My “desk” space was also a distracting place to work because I kept overhearing the merchandising guy on one side yelling at vendors he was trying to get a better price out of, and the marketing person on the other side sobbing or laughing into the phone with someone about the latest drama taking place amongst the marketing staff.
I heard way too many conversations I wish I hadn’t, and all of this made it terribly difficult to stay focused and get a lot of work done.
Of course, people tried wearing headphones back then — The Washington Post mentions that as a strategy some people use at Facebook today to help them focus — and I did, too. The only problem was that I ended up having to take the headphones off more than I had them on because of the constant conversation coming at me from all sorts of people stopping by — and that’s just a big part of what happens in an open office environment.
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Benefits? Yes, but just not enough
Don’t get me wrong: There are some benefits to an open office.
For one, the staff camaraderie is usually better because the personal walls people can throw up get knocked down pretty quickly when you are all out in the open. Plus, the lack of personal offices means that you spend a lot less time meeting with people in private, so most everybody is easier to get a hold of. It’s hard to interrupt a one-on-one meeting that didn’t happen.
Overall however, open offices are an exercise in frustration and futility — and a test lab for how to put a big dent in worker productivity. Plus, as The New Yorker notes in The Open-Office Trap, open offices have a negative impact on employee health.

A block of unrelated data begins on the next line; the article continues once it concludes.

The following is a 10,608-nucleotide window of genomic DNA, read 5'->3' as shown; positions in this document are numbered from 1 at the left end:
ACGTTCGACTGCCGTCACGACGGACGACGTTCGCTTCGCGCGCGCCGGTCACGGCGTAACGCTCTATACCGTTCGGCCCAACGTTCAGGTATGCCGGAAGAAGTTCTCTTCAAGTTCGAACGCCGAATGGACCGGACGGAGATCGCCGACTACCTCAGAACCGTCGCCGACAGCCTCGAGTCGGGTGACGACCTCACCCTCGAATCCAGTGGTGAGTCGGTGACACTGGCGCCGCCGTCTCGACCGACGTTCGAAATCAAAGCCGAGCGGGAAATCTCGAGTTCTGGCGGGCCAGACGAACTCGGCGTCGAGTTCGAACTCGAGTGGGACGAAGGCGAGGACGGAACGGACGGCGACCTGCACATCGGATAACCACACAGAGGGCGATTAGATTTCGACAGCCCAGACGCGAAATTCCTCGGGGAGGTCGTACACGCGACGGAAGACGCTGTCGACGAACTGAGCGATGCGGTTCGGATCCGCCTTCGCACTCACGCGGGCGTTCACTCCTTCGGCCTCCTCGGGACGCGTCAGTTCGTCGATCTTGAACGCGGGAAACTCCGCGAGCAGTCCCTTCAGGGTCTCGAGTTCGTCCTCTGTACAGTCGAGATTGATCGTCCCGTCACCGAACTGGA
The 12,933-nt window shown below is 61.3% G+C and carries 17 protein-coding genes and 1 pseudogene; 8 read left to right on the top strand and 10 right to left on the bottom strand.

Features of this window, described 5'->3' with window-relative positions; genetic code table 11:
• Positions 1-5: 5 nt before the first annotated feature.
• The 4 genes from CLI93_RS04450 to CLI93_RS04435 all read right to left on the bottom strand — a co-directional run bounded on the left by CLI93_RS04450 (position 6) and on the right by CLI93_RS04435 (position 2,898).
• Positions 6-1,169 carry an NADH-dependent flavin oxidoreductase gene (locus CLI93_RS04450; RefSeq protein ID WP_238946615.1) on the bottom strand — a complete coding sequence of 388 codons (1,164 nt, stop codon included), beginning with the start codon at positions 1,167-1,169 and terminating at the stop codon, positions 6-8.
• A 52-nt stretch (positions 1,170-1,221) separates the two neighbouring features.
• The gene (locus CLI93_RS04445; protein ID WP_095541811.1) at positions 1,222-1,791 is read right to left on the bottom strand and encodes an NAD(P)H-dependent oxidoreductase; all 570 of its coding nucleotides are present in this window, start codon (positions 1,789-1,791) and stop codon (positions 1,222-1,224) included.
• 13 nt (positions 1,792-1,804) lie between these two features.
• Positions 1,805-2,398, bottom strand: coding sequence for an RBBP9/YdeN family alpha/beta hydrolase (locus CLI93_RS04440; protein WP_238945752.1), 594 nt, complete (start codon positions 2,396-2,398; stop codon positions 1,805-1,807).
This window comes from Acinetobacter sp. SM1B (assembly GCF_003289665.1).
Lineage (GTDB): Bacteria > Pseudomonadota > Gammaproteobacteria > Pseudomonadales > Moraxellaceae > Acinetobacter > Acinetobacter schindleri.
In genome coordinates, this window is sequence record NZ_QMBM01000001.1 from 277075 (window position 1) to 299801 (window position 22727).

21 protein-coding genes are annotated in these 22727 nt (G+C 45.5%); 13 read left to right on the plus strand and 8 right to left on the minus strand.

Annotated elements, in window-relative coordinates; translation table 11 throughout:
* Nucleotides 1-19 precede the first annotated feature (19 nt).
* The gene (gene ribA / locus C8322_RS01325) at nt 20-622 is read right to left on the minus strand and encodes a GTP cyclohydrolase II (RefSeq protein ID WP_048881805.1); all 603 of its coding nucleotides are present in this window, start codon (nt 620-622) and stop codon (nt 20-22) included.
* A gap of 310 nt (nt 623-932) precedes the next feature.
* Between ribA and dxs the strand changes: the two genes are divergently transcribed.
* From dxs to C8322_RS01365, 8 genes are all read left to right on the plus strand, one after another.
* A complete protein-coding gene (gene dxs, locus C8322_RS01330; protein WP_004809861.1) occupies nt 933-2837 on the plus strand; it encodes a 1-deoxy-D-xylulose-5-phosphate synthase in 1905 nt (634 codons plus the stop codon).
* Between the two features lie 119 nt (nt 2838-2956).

I am not the first one to make this case, but really, our offices today need more, not fewer, walls. That is, unless you work in Silicon Valley.
Of course, there’s more than open office talk in the news this week. Here are some HR and workplace-related items you may have missed. This is TLNT’s weekly wrap-up of news, trends, and insights from the world of talent management. I do it so you don’t have to.
- Silicon Valley high tech workers make a lot of money, too. Yes, people who work in Silicon Valley get a lot of great perks as we all know, but they also get paid pretty well too — as this article from Sfist.com makes pretty clear.
- How to thwart that jerk at work. Jesus said it about the poor, but it’s true about jerks at work too — they will always be with us. But The New York Times recently highlighted a study that shows that jerks in the workplace do more than just annoy us: Their “behavior spreads a dark cloud over everyone else, and the whole organization suffers.”
- Is Zappos really thriving without managers? I’ve expressed my doubts in the notion of holacracy, particularly the version Tony Hsieth is trying to foster at Zappos, and you can read my latest gripes about it here (the short form: no managers equals anarchy for most organizations). But, the Las Vegas Review Journal seems to think it’s pretty swell, as this recent article makes clear, so take a read and see what you think.
- Don’t be surprised if you don’t have a holiday party at work this year. Don’t tell Tim Sackett, but The Washington Post recently reported on a SHRM survey that found that “30 percent of the HR professionals who responded said their companies do not usually have year-end parties for all employees. That’s the largest percentage recorded since the organization started doing the survey in 2009.” But, more HR leaders are saying it’s just business as usual and doesn’t have anything to do with budget cutbacks, as has been the case during the recession.